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While only counting seasons and years, but not weeks or months, how far can human civilization progress?

Can they reach the middle ages?

Or is the invention of the calendar such a cornerstone of civilization that it is inevitable for it to exist?

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    $\begingroup$ Only tracking seasons and years is a perfectly viable calendar. $\endgroup$ – RonJohn Aug 11 '18 at 13:28
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As far as you like, the calendar is not that important.

It also depends on what counts as a calendar!

The reason the constellations tend to not look anything like a description of their names, without an awful lot of artistic liberty being taken, is they were actually used as a calender to indicate upcoming events on Earth. Aries the Ram is basically a triangle, but in ancient times indicated something about sheep herding (I think it was the time to mate sheep; let the Ram loose).

Similarly for harvest time, monsoons and other seasonal things. Time could easily be measured by full-moon to full-moon, and corrected by very reliable constellations, without ever worrying about days.

If by "calendar" you mean a day-by-day calendar, I don't think that is really necessary at all, not even in modern times. We currently celebrate various holidays like Easter, Thanksgiving, Mother's Day, etc on different days of the year all the time, without this causing any hassle. The days we pick are culturally determined, but could just as easily be fixed to various celestial or natural events that may vary year to year.

You really don't even need a clock; other than sunrise and sunset. Even much industrial work and schooling could easily be by quota. Finish your 1000 pieces and you can go home. Things that require teamwork could be timed relative to sunrise, noon, and sunset; all of which people are trained to recognize. You show up at sunrise, work together until X is done, then go home. Likewise, the idea of weekends and days off is a recent development; it certainly isn't a requirement for an advanced society. Many professionals like doctors and lawyers and authors will work 7 days a week and take time off in bigger chunks; they don't need more than the phases of the moon for timing: The moon is around three quarters, I'll return when it is full.

An obsessions with the calendar and making specific days for specific purposes is an artifact of our culture, not something absolutely necessary for an advanced society. Most actual inventors of technology were not on a schedule to invent something, they were on an open schedule, fooling around with ideas as they came to them, and one day came across something interesting. Edison, famously, had no idea how long it would take to find a good filament substance for the light bulb.

That is what technology is based upon, not strict schedules at all, by clock or calendar.

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Shorter periods are very handy for early economies: Calculating rent, taxes, water distribution, installment payments, interest periods and the like without requiring everybody involved to be skilled at multiplication.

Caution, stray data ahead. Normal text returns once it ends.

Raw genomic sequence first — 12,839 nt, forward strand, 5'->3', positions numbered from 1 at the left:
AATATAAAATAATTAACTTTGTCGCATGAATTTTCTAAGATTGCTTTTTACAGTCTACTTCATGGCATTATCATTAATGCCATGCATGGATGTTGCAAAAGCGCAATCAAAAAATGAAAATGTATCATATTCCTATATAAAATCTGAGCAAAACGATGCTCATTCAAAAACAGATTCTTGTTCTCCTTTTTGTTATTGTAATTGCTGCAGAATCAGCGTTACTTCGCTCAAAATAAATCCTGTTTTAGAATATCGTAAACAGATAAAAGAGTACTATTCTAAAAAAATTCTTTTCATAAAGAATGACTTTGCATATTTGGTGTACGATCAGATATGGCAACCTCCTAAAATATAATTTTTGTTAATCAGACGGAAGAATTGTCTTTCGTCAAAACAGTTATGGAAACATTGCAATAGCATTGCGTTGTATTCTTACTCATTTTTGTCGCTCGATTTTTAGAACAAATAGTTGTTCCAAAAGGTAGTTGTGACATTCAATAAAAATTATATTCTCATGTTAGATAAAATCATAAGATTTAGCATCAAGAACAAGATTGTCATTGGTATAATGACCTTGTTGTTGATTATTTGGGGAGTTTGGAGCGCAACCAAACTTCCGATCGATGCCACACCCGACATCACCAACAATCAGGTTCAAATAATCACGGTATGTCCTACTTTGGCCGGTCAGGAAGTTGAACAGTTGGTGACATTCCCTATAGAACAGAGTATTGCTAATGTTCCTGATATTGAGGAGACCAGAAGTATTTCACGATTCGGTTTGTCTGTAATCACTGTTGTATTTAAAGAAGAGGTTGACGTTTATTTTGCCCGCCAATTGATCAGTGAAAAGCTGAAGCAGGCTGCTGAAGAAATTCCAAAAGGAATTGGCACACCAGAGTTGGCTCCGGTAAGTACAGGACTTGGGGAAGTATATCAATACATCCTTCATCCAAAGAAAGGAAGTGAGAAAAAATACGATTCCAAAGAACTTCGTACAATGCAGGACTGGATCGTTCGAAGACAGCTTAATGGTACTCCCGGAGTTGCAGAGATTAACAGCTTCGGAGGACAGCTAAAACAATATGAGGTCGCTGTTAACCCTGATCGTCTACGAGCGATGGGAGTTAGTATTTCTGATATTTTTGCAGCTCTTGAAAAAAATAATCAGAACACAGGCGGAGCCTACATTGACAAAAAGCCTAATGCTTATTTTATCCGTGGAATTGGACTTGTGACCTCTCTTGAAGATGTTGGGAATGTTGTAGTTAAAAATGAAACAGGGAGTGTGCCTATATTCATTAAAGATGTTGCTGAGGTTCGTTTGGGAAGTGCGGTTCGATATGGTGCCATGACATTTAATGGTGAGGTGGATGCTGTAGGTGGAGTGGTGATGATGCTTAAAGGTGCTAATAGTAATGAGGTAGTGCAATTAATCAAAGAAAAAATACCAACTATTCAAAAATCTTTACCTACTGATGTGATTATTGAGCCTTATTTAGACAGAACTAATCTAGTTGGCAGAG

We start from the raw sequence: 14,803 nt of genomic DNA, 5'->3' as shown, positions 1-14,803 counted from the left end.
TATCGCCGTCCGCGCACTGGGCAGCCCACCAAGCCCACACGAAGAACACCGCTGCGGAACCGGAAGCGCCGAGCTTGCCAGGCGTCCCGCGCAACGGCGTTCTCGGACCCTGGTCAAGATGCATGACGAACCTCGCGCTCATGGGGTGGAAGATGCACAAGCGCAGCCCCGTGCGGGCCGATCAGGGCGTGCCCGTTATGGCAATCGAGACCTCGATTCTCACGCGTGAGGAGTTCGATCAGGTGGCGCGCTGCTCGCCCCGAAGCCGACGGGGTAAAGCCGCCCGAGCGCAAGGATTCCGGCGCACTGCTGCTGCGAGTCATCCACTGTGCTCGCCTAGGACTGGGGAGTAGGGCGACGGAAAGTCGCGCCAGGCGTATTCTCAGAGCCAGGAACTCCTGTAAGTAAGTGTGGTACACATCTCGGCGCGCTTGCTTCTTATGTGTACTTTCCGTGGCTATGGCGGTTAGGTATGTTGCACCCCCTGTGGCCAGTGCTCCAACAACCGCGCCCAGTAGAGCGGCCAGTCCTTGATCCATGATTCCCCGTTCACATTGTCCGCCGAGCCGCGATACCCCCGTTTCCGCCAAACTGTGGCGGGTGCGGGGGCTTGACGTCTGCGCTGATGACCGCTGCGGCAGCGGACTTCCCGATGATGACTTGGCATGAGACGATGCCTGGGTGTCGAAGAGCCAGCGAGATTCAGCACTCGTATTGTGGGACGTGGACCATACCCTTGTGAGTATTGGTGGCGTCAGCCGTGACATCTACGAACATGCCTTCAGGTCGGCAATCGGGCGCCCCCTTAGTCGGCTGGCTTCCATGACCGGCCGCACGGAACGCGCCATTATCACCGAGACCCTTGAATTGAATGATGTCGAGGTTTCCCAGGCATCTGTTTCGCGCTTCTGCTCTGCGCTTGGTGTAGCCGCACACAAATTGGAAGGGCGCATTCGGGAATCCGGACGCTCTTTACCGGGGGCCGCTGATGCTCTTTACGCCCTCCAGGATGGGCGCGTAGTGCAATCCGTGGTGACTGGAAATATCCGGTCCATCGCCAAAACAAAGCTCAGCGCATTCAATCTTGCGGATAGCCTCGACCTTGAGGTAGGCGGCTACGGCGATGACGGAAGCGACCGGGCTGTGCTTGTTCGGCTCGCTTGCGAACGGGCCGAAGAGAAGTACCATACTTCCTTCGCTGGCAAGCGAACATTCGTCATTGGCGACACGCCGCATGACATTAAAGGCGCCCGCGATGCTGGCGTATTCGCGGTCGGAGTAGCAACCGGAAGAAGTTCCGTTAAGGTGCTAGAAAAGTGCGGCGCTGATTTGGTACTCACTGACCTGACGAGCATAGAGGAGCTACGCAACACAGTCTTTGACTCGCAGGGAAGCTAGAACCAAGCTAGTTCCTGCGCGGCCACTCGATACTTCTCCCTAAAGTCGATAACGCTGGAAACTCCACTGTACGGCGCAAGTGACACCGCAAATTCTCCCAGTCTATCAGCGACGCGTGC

Shorter periods can also be handy for common understandings of non-work days, worship frequency, market days, and other common uses so that everybody need not carry a stone-tablet calendar around with them to achieve common understandings.

The precision required for useful astronomy to accurately determine seasons and years is exactly the same precision required to determine shorter periods.

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    $\begingroup$ Child gestation takes nine months. How is that shorter than a season? $\endgroup$ – RonJohn Aug 11 '18 at 13:29
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    $\begingroup$ I agree that shorter periods are needed and useful, but not accurately measuring child gestation isn't something that would prevent civilization from occurring. $\endgroup$ – RonJohn Aug 11 '18 at 15:25
  • $\begingroup$ That's not a harp. It's a perfectly valid question about a single part of an otherwise excellent answer of which mine is the sole upvote. $\endgroup$ – RonJohn Aug 11 '18 at 15:59
  • $\begingroup$ Deleted child gestation. Thanks for the input! $\endgroup$ – user535733 Aug 11 '18 at 17:43
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Besides what @user535773 said, even hunter-gatherers need timekeeping more finely grained than seasons. For example, some plants flower in early spring, others in late spring; some fruits are ready in the early fall, and others in late fall. Ditto migrating animals, the start of the rainy season, etc.

But mainly agriculture needs finer divisions within seasons.

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  • $\begingroup$ Even in recorded history the earliest agricultural efforts did not use a calendar; they went by "feel" of the season and their senses of a stable change of seasons, as well as signs in wild plants of "spring", flowering, seeding, how hard or cold the ground was, whether a rain had come, etc. There is archaeological evidence that even early hunter-gatherers following a seasonal route would gather seeds along along part of a route and scatter them elsewhere, and they took. sometimes just for flowers, others were for food plants like melons or beans. $\endgroup$ – Amadeus Aug 11 '18 at 18:06

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